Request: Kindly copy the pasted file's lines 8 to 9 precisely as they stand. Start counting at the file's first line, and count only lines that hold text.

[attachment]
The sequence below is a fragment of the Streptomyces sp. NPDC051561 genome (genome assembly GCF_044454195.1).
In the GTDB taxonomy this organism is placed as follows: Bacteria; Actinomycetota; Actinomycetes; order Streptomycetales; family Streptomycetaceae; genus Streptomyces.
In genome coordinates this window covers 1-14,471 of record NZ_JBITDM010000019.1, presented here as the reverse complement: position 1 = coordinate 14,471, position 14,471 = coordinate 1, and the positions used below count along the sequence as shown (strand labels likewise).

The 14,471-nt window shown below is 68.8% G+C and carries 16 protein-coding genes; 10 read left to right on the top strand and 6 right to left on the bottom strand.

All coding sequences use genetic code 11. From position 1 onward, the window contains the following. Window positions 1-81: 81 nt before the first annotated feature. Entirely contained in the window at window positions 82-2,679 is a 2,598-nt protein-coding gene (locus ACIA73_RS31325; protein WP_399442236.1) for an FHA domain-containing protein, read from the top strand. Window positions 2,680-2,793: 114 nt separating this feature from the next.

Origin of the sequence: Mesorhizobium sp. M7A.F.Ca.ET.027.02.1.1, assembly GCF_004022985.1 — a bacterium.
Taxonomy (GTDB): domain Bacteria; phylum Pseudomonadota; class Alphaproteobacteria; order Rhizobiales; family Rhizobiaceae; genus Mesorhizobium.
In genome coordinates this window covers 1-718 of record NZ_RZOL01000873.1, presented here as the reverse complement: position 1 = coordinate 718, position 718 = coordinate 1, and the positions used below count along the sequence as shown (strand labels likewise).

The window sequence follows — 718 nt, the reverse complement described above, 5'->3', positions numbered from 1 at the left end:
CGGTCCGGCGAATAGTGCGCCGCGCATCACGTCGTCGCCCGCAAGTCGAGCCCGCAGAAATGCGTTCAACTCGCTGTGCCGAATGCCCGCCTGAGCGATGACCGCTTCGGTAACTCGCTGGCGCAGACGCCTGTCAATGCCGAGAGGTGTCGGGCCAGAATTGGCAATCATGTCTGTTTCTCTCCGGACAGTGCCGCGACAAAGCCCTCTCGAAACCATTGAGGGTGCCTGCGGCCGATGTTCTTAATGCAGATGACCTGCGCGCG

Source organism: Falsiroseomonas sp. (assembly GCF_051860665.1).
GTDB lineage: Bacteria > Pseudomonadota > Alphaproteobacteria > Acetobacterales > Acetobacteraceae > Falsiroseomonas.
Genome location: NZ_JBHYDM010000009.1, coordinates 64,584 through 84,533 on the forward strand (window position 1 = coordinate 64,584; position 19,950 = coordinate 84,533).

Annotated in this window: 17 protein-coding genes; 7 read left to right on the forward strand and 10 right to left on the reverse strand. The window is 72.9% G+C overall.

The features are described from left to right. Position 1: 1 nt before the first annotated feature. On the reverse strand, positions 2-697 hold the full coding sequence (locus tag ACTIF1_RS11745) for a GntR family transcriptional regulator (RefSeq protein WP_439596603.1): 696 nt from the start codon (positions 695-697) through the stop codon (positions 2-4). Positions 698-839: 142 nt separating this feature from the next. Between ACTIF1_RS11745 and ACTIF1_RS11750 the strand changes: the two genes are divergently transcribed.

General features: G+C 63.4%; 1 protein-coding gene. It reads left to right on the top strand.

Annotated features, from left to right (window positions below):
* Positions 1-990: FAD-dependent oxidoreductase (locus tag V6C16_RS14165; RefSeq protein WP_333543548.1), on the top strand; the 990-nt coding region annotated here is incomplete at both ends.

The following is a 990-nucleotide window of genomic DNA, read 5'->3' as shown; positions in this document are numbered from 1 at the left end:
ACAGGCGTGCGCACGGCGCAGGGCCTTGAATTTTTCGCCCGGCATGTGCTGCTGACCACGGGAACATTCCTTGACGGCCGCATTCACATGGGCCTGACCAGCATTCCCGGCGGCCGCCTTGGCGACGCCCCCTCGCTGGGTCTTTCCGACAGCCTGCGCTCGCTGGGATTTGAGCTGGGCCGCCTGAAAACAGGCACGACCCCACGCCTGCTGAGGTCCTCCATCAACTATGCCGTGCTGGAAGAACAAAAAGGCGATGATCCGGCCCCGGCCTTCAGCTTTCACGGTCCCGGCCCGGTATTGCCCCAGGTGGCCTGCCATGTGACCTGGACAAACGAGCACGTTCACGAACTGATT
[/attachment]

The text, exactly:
In genome coordinates this window covers 1-718 of record NZ_RZOL01000873.1, presented here as the reverse complement: position 1 = coordinate 718, position 718 = coordinate 1, and the positions used below count along the sequence as shown (strand labels likewise).

The window sequence follows — 718 nt, the reverse complement described above, 5'->3', positions numbered from 1 at the left end: